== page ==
If not, the freedom of putting your ideas on paper and in to the open is limited."
Charles V was well aware of the impossible combination of fractions in 'his, the Holy Roman Emperor's' lands. He was born in Gent (Flandres), raised by his aunt Margret of Austria in Mechelen (Flandres) in the (French) court of Savoy - his Spanish mother (Joan of Castille) and his younger brother and sister he would not see until he was 17 - he was practically raised by William of Croy (French) and (the later pope) Adrian of Utrecht (Dutch) who both tried to teach him the new humanistic values, whilst Jean le Sauvage taught him politics and social administration (French and Italian), he was of the Habsburg family (German), he married Isabel of Portugal, and had the famous Don Juan as a son by his German mistress Barbara Blomberg; all this he frased in: "I speak Spannish to God, Italian to women, French to men, Dutch to boys, and German to my horse." His real power was very restricted since the 'Great Interregnum', the change (within the legislation) of power between the Hohenstaufen and Habsburg families.
Thus rules about what were acceptable and what were unacceptable in texts and pictures were endlessly discussed.
Whereas the Greeks and Romans had their "Quod licet Jovi, non licet bovi" (What is permitted to Jupiter is not permitted to the ox), which is only possible with one section of society in absolute power, Europe, the Europe that staggered from one war or uprising into another, developed a new idea:
law should be reciprocal:
if one group had the right to print it's thoughts the other group might just do the same.
'up till some point'
Where such point is has been discussed since, up till present day.
There was neat practise of printers to have books secretly devided in quires being of possible Catholic nature, being of possible Protestant (any sort of protestantism) nature, or being of Jewish, and any-etcetera nature, and handing them out to the customer according to their known nature, which kept everyone happy and the printer's pockets filled.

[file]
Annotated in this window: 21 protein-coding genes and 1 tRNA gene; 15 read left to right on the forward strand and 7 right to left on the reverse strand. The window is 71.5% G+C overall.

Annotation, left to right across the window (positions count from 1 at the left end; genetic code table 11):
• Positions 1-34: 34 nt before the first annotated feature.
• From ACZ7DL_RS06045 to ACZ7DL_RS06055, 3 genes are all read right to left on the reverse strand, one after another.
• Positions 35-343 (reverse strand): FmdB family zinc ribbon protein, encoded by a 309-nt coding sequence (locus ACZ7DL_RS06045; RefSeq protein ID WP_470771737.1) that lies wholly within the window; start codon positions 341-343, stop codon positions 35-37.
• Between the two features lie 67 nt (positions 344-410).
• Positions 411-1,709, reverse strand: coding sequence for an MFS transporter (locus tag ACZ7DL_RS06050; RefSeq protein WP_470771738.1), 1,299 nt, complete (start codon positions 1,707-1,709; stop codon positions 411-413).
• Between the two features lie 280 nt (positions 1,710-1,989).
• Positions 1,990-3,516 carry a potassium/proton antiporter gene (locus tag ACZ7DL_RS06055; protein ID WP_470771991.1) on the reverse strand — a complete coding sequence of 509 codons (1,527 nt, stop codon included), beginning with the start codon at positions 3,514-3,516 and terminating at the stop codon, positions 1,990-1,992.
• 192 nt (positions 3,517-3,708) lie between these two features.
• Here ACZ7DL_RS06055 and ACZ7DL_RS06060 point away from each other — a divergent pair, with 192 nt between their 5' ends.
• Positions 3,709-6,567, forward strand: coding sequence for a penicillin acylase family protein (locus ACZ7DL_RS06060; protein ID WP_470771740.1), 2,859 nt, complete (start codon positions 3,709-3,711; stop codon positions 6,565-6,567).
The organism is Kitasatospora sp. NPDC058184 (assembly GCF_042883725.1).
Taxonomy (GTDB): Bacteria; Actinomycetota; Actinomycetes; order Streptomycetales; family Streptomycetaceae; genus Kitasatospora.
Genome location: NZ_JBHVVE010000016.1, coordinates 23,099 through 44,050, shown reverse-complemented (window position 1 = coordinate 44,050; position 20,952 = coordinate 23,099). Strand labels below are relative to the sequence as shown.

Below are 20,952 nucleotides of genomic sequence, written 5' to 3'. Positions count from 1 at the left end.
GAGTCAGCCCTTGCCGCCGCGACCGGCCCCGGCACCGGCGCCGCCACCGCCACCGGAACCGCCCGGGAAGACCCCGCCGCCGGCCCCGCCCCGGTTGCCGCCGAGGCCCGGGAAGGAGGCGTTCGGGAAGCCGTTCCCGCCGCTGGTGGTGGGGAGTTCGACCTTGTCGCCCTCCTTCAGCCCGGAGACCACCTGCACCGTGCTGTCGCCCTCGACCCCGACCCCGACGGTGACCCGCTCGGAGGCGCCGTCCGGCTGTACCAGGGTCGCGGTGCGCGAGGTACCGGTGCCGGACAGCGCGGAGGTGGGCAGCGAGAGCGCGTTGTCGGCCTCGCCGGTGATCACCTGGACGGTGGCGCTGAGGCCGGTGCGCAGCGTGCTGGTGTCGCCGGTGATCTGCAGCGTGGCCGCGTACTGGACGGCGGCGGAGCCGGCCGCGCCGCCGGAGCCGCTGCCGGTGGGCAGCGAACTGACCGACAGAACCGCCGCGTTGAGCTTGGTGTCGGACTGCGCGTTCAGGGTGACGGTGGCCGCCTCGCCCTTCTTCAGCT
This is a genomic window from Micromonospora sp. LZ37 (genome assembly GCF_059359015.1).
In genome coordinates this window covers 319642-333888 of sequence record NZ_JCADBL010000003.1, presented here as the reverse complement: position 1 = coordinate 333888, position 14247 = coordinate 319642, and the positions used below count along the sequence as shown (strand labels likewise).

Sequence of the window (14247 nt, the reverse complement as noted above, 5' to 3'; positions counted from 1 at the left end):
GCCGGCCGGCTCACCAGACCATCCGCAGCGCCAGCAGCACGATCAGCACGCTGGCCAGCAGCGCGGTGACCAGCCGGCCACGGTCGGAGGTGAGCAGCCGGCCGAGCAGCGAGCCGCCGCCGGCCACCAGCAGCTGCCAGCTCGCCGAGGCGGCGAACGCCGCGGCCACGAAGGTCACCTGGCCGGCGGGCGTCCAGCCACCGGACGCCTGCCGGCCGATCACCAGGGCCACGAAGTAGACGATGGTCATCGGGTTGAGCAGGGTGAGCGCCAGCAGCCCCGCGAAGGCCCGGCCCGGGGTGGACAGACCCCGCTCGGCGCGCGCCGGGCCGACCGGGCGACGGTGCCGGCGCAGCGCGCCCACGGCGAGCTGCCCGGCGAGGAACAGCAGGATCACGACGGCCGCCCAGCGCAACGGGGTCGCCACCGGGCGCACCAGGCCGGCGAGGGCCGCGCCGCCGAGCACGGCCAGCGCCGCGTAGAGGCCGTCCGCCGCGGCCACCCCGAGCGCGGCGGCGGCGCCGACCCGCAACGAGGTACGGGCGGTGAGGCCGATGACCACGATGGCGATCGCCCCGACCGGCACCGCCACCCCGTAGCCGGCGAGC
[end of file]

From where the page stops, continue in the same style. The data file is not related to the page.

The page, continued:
Such practise cannot but come to a point of valuable exchange of ideas, 'truths' if you like, between the different groups which, together with the practical idea of law being reciprocal makes some acceptence of 'the wild ideas of the others' simply necessary, and made printing booming business.
That booming business made good and well practising craftsmen and artists; and it made them think about what they were printing, and how to tell what they considered worth telling, or to show what were worth showing, as they knew how limited that freedom might become when reaching the point where 'the others' might get 'bloody' angy: it could come down to the point where it were one's very own blood.
And with the prices of materials well below those of medieval times, when 'the rich' alowed/forced the artist to use xx-grams of lapis lazuli, and xx-grams gold oxide to paint 'this and that' (and scratched the lapis lazuli off when it were needed for whatever) we now face the opportunity to do whatever we - personally - like, or think necessary.
When I use gold-leafe I may respect the workmen that made it, but as I pay them properly for that job, I am free to use it in whatever way I want. 'My' gold may be next to any worthless material, and glued on to a recycled paper of the worst quality, if I think fit - as 'fit' (as in 'fitting in the expression of my opinion') is all that counts. It should not just be there in order to let the owner (by the way, that is me nowadays) shine on his surrounding, and then of course minor, fellow men.
As in music all musical notes are equal (since Arnold Schönberg), and certainly no tone-scale is 'worthy or un-worthy' to God (or Stalin for that matter), society, or even my neighbour.
Every colour, every line is free in the hands of an artist. The artist is there only to help it celebrate its very own being, or help it 'fit in and be with' any other existing free 'being'.
09.10.2009, Joseph Joh'n' Visser
INDEX of Joseph Joh'n' Visser's Pages